Opinion: Small towns need to learn how to handle big rumors


WSPN’s Penelope Biddle discusses the harm that fake news can cause when it is spread unchecked. For example, the incident that occurred on the night of May 2, 2022 and left many residents with questions.

Penelope Biddle

Wayland’s relatively small size means news travels fast, but unfortunately fake news can travel even faster. Perhaps the most harmful effect of Wayland’s size is the damage that can be caused from rumors like these.

Let’s get something straight: no one was hurt on the corner of West Plain Street and Route 126 on the night of Sunday, May 2. This might not need to be clarified as it’s been over two weeks since Wayland, Framingham and state police responded to the “health episode”, blocking off the street. As time passes, the rumors surrounding the situation have hopefully died off but, in a town like Wayland, it’s hard to be sure.

To avoid sounding like a corny murder mystery, I won’t say that we are “in a town where everybody knows everybody else,” because that’s just not true. Wayland’s not nearly that small, close knit or ominous. However, because the population is made up of mostly families with many relationships made through them, the communication in our town can form a messy web that perfectly catalyzes misinformation.

Yet, the sense of hysteria is a feeling that everyone has felt after hearing about this troubling incident. When an active road is lined with flashing police cars and closed off for hours, people search for an explanation. So little happens in Wayland, that there is almost no question that others noticed the commotion. Knowing this, people likely felt assured that someone they knew would have information. Trust in our community is a wonderful thing, but complete assurance and reliance on it while looking for the truth is dangerous and can begin a cycle of misinformation.

Facebook is one of the places many Wayland residents turn to in the community for an explanation regarding many instances. In this scenario, many did. Residents were quick to discuss the incident on the “Wayland Community Forum” Facebook page. Luckily, members of the page stayed cautious of speculation and it doesn’t seem to be where the rumors were spread. The discussion generally had a positive effect as it was able to calm some understandably concerned residents. Here lies the power and deceit of social media.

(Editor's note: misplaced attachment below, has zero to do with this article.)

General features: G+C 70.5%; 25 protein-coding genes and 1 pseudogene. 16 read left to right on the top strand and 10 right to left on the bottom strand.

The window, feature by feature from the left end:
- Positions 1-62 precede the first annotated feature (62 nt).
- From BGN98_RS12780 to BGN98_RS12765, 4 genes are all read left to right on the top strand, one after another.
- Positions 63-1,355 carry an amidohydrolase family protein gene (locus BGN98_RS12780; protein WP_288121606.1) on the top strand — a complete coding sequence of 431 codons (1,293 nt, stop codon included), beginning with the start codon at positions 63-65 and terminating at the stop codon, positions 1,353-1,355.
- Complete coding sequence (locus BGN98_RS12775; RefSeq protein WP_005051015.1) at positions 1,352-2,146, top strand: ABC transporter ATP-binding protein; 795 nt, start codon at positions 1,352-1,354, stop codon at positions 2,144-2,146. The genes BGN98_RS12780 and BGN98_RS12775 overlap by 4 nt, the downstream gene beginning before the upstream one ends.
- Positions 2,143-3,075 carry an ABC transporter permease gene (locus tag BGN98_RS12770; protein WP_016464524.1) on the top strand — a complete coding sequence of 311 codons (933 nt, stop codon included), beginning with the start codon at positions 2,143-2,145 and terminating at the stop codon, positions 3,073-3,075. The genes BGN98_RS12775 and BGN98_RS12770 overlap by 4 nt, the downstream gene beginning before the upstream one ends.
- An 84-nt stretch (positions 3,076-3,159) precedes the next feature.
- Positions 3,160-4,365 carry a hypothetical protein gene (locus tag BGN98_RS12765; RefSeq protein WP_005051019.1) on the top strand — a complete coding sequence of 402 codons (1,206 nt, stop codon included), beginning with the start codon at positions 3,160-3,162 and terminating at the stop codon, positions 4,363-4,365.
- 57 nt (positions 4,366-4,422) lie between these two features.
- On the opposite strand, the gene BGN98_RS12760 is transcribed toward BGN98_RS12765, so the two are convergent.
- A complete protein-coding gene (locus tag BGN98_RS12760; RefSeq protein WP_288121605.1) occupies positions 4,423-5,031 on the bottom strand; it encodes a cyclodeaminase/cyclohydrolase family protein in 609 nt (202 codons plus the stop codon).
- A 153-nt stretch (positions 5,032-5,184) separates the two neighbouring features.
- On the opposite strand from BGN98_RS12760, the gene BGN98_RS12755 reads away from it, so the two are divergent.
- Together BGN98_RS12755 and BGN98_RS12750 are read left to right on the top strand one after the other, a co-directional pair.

However, the page does have a history of jumping to conclusions. Recently, our community saw a much more uncontrolled situation in the comments of a different post. This was where the attempted cancellation of a St. Patrick’s Day party was rumored to be an action of the WHS administration. The speculations, which turned out to be false, started disagreements between some parents and students who consequently felt a temporary loss of trust in the administration. WHS Principal Allyson Mizoguchi stated that this type of misinformation was harmful to the WHS community.

If a rumor reaches a point where it’s widely accepted, a new burden gets placed on those who report what actually happened to make sure the truth is given justice. An extra step gets added where before being informed, misinformation must be cleared up and removed from people’s minds. This slows down the circulation of accurate information and in worse scenarios only gives more attention to falsehoods. In some cases, the only reason news coverage needs to happen is to diffuse rampant rumors.

Recently, the Wayland Town Crier was bought by a company called Gannett and then almost immediately shut down. Wayland is not alone either, as across Massachusetts, local newspapers have been closed, with more following this pattern around the country. By no means do I think the Town Crier, which was published weekly, would have put a stop to the misinformation surrounding the “health episode” in time. However, the Town Crier’s absence and the lack of other local news should not be ignored. We are lucky to have the Wayland Patch, which published an article less than a day after the events. It makes sense for  more of our news to be found online and this doesn’t make the news any less accurate. Online news is simply more accessible and it reports much faster. Still, it’s concerning to see how rapidly we are losing local news and I have no doubt that we will start to see even more consequences as we continue to weed out good journalists and newspapers.

The truth is, your friend who lives near West Plain Street not only has a view outside their window that no one else has, but also your trust. When looking for an explanation, we always look to a place we trust first, as everyone should. That’s the best place to start.

After taking that initial step, it’s incredibly important we keep on searching for different perspectives and don’t fully accept the first and only explanation we hear. The search for a multitude of trustworthy resources is not a necessary measure for local news, though. It should be applied to the way we find and absorb our nationwide and global news. It’s dangerous for our country to have misinformed citizens, but unfortunately many people don’t look beyond one place for information or know how to fact check it due to utter laziness.

Even when it’s not laziness standing between us and facts, we still have a responsibility for seeking out information ourselves. It’s true, having as many trustworthy sources as possible isn’t easy. We can’t just create places to find reliable information out of thin air. A search for an explanation can take a while. In the meantime, don’t believe everything you hear.